Activision releases online-only PC game without online content, cracked in one day

Want to avoid this warning message on <em>Crash Bandicoot 4</em>'s PC version? That's currently not an option for anyone who's bought the game.

Enlarge / Want to avoid this warning message on Crash Bandicoot 4‘s PC version? That’s currently not an option for anyone who’s bought the game. (credit: Activision / Sam Machkovech)

2020’s Crash Bandicoot 4: It’s About Time received a soft relaunch on Friday that revolved around next-gen console patches, a downgraded port for Nintendo Switch, and a debut on Windows PC. The latter case, debuting exclusively on Activision-Blizzard’s Battle.net app, saw the publisher take an unusual step: requiring an online connection to launch the game.

While this isn’t the first “offline” Battle.net game to be saddled with online-only DRM (those honors go to February’s Blizzard Arcade Collection), it’s arguably the highest-profile game to get such an official limit and one that follows the revived platforming series’ shift from Steam to Battle.net. Perhaps even more embarrassing to Activision, this DRM effort only lasted a single day.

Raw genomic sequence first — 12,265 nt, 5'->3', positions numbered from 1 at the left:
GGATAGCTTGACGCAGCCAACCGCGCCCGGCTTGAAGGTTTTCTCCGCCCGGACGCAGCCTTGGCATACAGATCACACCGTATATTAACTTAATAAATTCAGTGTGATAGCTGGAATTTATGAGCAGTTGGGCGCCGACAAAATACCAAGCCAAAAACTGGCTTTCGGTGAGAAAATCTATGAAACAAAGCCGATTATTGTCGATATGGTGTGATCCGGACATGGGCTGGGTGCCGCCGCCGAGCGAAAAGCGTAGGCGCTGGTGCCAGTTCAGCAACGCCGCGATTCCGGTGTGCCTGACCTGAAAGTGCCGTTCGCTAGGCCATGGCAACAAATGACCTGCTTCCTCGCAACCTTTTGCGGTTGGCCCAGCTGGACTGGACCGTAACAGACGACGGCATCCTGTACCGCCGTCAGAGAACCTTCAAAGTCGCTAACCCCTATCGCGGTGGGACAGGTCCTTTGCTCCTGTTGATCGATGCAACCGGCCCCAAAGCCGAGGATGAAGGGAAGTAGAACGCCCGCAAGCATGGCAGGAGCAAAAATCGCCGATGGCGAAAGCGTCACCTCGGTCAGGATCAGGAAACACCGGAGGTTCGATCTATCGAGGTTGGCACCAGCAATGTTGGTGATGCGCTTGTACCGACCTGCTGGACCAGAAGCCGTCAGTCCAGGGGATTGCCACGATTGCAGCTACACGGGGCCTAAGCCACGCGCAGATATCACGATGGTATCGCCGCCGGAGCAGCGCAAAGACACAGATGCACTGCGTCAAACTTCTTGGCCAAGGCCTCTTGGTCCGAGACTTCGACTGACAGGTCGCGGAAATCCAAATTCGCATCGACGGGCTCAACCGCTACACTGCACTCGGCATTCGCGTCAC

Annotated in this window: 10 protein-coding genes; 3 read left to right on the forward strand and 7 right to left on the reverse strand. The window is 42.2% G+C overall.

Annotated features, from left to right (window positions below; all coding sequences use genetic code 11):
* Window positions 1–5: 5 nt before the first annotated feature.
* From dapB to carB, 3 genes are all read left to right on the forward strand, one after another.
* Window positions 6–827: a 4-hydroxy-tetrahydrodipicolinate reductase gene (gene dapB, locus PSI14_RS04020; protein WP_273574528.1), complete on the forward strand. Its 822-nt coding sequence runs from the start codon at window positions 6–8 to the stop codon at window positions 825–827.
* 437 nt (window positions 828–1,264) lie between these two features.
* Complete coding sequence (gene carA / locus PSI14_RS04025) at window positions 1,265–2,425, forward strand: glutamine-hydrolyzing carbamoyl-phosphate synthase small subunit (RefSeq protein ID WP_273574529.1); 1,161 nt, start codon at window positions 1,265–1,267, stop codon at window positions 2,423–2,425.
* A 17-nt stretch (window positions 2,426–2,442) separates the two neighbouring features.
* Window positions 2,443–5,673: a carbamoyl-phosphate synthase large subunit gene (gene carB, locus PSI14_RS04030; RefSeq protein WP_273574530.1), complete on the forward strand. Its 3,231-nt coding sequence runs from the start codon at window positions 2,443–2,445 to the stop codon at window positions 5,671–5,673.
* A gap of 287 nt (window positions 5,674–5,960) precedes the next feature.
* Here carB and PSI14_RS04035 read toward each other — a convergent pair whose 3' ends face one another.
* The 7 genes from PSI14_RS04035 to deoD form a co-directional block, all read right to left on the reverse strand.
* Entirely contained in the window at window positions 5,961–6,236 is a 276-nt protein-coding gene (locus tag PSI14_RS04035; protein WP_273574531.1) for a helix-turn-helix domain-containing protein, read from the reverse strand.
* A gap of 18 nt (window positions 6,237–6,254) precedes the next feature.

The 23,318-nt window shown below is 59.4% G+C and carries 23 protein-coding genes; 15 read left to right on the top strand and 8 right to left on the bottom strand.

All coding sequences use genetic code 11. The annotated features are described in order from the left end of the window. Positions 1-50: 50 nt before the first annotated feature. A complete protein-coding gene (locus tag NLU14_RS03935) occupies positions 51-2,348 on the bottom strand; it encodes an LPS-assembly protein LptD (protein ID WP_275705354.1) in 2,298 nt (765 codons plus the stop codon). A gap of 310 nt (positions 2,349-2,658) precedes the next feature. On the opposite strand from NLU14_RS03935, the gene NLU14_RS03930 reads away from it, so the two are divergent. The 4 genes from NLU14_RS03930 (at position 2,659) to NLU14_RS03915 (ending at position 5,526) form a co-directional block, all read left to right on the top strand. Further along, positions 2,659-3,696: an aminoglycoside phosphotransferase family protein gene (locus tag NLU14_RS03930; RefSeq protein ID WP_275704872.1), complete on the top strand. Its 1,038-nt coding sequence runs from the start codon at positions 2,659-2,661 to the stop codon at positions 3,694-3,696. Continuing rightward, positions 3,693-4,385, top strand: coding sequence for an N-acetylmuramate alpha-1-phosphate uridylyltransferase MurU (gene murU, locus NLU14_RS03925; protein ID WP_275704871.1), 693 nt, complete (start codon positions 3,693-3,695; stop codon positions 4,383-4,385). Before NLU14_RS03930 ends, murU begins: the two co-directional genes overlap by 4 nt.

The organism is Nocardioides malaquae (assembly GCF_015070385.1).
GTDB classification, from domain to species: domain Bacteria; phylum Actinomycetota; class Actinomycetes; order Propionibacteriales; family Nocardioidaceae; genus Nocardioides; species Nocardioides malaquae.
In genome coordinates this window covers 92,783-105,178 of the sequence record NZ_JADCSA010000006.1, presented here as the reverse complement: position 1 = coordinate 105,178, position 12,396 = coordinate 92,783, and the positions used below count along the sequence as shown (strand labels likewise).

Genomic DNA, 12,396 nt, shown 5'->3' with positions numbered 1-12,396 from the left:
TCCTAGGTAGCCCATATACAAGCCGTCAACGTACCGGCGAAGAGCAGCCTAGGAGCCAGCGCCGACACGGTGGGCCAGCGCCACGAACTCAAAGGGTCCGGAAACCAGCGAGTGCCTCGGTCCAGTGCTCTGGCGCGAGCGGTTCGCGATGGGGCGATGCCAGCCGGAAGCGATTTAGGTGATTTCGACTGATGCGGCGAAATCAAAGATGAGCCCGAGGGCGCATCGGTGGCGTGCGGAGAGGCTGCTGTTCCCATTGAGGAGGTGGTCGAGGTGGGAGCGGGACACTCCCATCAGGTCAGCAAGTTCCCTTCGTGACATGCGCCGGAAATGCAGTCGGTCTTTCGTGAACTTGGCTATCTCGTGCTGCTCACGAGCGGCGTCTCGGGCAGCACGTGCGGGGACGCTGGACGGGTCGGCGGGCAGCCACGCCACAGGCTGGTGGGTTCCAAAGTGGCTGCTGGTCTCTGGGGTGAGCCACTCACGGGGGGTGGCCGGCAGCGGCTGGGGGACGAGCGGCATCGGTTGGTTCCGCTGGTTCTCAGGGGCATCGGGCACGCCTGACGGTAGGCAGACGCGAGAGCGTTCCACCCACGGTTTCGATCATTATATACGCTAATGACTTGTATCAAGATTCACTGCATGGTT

Wanna be the empress of Crashin’?

By midday Saturday, one day after the game’s Battle.net launch, cracking-group Empress claimed first dibs on stripping Crash 4‘s PC version of its online check-in system. Their crack replaces one file in an otherwise vanilla install, and the group’s release notes don’t clarify what the crack does, other than describing the game’s defeated DRM as “Battle.net + online only.” (We thus believe this isn’t a case of someone defeating Denuvo, even though a joke in Empress’ release notes mocks the much-maligned DRM provider.)

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